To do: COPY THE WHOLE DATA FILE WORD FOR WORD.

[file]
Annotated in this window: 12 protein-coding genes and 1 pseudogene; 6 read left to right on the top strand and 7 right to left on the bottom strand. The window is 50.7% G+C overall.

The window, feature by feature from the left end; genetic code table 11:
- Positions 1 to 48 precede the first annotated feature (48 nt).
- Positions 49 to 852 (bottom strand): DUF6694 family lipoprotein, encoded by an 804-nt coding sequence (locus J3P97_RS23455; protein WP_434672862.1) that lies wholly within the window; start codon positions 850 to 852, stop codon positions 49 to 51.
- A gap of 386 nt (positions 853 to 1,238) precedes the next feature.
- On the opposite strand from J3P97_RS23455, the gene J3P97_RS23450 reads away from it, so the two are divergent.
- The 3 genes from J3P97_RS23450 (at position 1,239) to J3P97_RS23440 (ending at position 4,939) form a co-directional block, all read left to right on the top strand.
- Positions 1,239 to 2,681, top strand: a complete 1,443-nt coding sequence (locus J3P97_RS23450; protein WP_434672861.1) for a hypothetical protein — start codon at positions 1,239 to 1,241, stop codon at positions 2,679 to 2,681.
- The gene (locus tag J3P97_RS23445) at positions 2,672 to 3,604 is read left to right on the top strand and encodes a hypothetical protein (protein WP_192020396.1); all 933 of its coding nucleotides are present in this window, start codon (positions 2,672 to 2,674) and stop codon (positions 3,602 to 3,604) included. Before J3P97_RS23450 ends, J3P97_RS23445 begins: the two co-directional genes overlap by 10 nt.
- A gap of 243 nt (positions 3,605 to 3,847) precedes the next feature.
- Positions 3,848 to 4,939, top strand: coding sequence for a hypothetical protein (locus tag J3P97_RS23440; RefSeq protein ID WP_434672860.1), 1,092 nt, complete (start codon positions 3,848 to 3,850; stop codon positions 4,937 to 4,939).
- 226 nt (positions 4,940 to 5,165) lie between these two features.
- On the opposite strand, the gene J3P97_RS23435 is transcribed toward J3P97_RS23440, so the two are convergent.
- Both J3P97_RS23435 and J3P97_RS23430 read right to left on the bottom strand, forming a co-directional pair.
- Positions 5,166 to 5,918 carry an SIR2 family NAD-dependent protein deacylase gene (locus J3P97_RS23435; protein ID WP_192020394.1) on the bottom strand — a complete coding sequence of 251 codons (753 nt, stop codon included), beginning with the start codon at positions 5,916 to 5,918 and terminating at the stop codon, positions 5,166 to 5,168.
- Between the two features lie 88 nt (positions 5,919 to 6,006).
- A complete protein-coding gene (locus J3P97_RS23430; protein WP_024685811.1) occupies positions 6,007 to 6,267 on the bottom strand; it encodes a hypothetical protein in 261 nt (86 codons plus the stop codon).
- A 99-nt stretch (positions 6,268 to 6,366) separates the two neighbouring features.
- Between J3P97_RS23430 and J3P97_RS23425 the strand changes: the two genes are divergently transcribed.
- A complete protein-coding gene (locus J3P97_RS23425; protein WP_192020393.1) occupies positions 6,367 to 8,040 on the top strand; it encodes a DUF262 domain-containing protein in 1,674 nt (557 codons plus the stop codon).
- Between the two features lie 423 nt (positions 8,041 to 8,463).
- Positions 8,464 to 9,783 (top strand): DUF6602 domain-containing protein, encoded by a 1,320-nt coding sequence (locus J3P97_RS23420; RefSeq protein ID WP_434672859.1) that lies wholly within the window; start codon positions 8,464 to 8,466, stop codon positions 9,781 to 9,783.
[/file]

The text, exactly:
Annotated in this window: 12 protein-coding genes and 1 pseudogene; 6 read left to right on the top strand and 7 right to left on the bottom strand. The window is 50.7% G+C overall.

The window, feature by feature from the left end; genetic code table 11:
- Positions 1 to 48 precede the first annotated feature (48 nt).
- Positions 49 to 852 (bottom strand): DUF6694 family lipoprotein, encoded by an 804-nt coding sequence (locus J3P97_RS23455; protein WP_434672862.1) that lies wholly within the window; start codon positions 850 to 852, stop codon positions 49 to 51.
- A gap of 386 nt (positions 853 to 1,238) precedes the next feature.
- On the opposite strand from J3P97_RS23455, the gene J3P97_RS23450 reads away from it, so the two are divergent.
- The 3 genes from J3P97_RS23450 (at position 1,239) to J3P97_RS23440 (ending at position 4,939) form a co-directional block, all read left to right on the top strand.
- Positions 1,239 to 2,681, top strand: a complete 1,443-nt coding sequence (locus J3P97_RS23450; protein WP_434672861.1) for a hypothetical protein — start codon at positions 1,239 to 1,241, stop codon at positions 2,679 to 2,681.
- The gene (locus tag J3P97_RS23445) at positions 2,672 to 3,604 is read left to right on the top strand and encodes a hypothetical protein (protein WP_192020396.1); all 933 of its coding nucleotides are present in this window, start codon (positions 2,672 to 2,674) and stop codon (positions 3,602 to 3,604) included. Before J3P97_RS23450 ends, J3P97_RS23445 begins: the two co-directional genes overlap by 10 nt.
- A gap of 243 nt (positions 3,605 to 3,847) precedes the next feature.
- Positions 3,848 to 4,939, top strand: coding sequence for a hypothetical protein (locus tag J3P97_RS23440; RefSeq protein ID WP_434672860.1), 1,092 nt, complete (start codon positions 3,848 to 3,850; stop codon positions 4,937 to 4,939).
- 226 nt (positions 4,940 to 5,165) lie between these two features.
- On the opposite strand, the gene J3P97_RS23435 is transcribed toward J3P97_RS23440, so the two are convergent.
- Both J3P97_RS23435 and J3P97_RS23430 read right to left on the bottom strand, forming a co-directional pair.
- Positions 5,166 to 5,918 carry an SIR2 family NAD-dependent protein deacylase gene (locus J3P97_RS23435; protein ID WP_192020394.1) on the bottom strand — a complete coding sequence of 251 codons (753 nt, stop codon included), beginning with the start codon at positions 5,916 to 5,918 and terminating at the stop codon, positions 5,166 to 5,168.
- Between the two features lie 88 nt (positions 5,919 to 6,006).
- A complete protein-coding gene (locus J3P97_RS23430; protein WP_024685811.1) occupies positions 6,007 to 6,267 on the bottom strand; it encodes a hypothetical protein in 261 nt (86 codons plus the stop codon).
- A 99-nt stretch (positions 6,268 to 6,366) separates the two neighbouring features.
- Between J3P97_RS23430 and J3P97_RS23425 the strand changes: the two genes are divergently transcribed.
- A complete protein-coding gene (locus J3P97_RS23425; protein WP_192020393.1) occupies positions 6,367 to 8,040 on the top strand; it encodes a DUF262 domain-containing protein in 1,674 nt (557 codons plus the stop codon).
- Between the two features lie 423 nt (positions 8,041 to 8,463).
- Positions 8,464 to 9,783 (top strand): DUF6602 domain-containing protein, encoded by a 1,320-nt coding sequence (locus J3P97_RS23420; RefSeq protein ID WP_434672859.1) that lies wholly within the window; start codon positions 8,464 to 8,466, stop codon positions 9,781 to 9,783.